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Friends of Syria reiterate support for political solution ahead of Geneva II

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The group of 11 states condemned the presence of foreign fighters in Syria and the increasing radicalism in the conflict

The group of 11 states, known as the Friends of Syria have reiterated their support for a political solution to the crisis (AFP Photo)

Friends of Syria have reiterated their support for a political solution to the crisis (AFP Photo)

The group of 11 states, known as the Friends of Syria have reiterated their support for a political solution to the crisis. They strongly condemned the on-going violence in Syria, including the role of foreign combatants and the increasing radicalisation on both sides of the conflict.

The Friends of Syria group met in Amman on Wednesday afternoon. Minister of Foreign Affairs Mohamed Kamel Amr represented Egypt at the meeting in the Jordanian capital.

His counterparts and representatives from Jordan, Saudi Arabia, Qatar, the United Arab Emirates, Turkey, the United States, the United Kingdom, France, Germany and Italy joined Amr at the meeting. Representatives of the Syrian National Coalition (SNC) were also present at parts of the meeting in order to update the ministers on the current situation inside Syria.

The ministers released a joint statement following their meeting in which they “condemned in the strongest terms the use of heavy weapons including ballistic missiles” and stressed the need for a political solution to the crisis. They “denounced the intervention of foreign combatants fighting on behalf of the regime.” They emphasised the Shia’a Islamic militant group Hezbollah’s involvement in Syrian army military operations in Qusair. They also expressed concern over the increasing reports and indications that the Syrian regime is using chemical weapons.

They also, “deplored the ethnic cleansing that the regime is pursuing as seen recently in Banias, and declared that such crimes will not go unpunished”. The ministers also expressed concern “over the increasing presence and growing radicalism on both sides of the conflict and terrorist elements in Syria”. They believe this increased radicalism threatens the security of the region and the world.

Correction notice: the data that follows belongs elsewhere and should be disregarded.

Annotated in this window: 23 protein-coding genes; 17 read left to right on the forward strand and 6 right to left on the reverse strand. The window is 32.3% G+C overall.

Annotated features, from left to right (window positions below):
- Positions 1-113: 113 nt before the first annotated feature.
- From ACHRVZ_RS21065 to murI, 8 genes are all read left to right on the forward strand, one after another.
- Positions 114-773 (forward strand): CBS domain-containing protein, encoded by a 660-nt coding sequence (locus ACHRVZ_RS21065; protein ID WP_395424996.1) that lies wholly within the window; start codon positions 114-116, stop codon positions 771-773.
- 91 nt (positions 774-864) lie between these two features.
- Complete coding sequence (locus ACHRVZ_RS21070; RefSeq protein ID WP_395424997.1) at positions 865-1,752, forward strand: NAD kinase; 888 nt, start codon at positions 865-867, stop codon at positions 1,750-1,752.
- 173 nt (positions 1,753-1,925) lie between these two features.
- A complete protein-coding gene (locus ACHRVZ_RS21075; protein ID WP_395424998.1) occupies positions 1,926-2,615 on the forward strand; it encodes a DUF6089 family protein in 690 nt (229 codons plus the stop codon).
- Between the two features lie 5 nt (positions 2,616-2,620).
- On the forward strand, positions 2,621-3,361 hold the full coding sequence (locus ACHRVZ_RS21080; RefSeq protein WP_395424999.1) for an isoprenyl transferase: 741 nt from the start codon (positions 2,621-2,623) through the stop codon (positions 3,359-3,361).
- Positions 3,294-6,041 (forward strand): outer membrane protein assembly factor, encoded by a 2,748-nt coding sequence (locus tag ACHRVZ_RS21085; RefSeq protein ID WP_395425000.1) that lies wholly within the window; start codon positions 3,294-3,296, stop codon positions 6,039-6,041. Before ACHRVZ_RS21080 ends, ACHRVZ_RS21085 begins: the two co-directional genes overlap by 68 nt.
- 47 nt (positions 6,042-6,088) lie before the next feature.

The ministers asserted that the formation of a “transitional governing body” is a “corner stone” for a political solution. This body would have to be established through “mutual consent, within an agreed upon timeframe”. It would have the powers of the president and control of the armed forces during the transitional period. They group stressed that Syrian President Bashar Al-Assad, “his regime, and his closest associated with blood on their hands cannot play any role in the future of Syria”.

In their statement the ministers expressed their support for the SNC’s efforts “to expand their base of representation to include all components of Syrian society”. They also stressed the important role the SNC would play in the upcoming international conference, which has been dubbed ‘Geneva II’.

The ministers all agreed that until the transitional government is established, “they will further increase their support for the opposition and take all other steps as necessary”.

All countries are exploring different options, according to a senior official from the US State Department speaking at a press briefing following the meeting. He added that countries in Europe are considering lifting the arms embargo on Syria.

Amr is expected to attend a ministerial meeting on Syria at the Arab League on Thursday, according to a Ministry of Foreign Affairs statement published on Thursday. United Nations and Arab League Special Envoy for Syria Lakhdar Brahimi is also expected to attend the meeting.

It is estimated that 80, 000 people have lost their lives as a result of the conflict that has raged on for over two years. As of Wednesday there were 1, 329, 357 registered Syrian refugees, according to the UN Refugee Agency.

The SNC are scheduled to meet on Thursday to decide their stance on the Geneva II conference and to elect a new leader following the resignation of Ahmed Moaz Al-Khatib, reported AFP.

About the author

Joel Gulhane

News Reporter

Joel Gulhane is a journalist with an interest in Egyptian and regional politics. Follow him on Twitter @jgulhane


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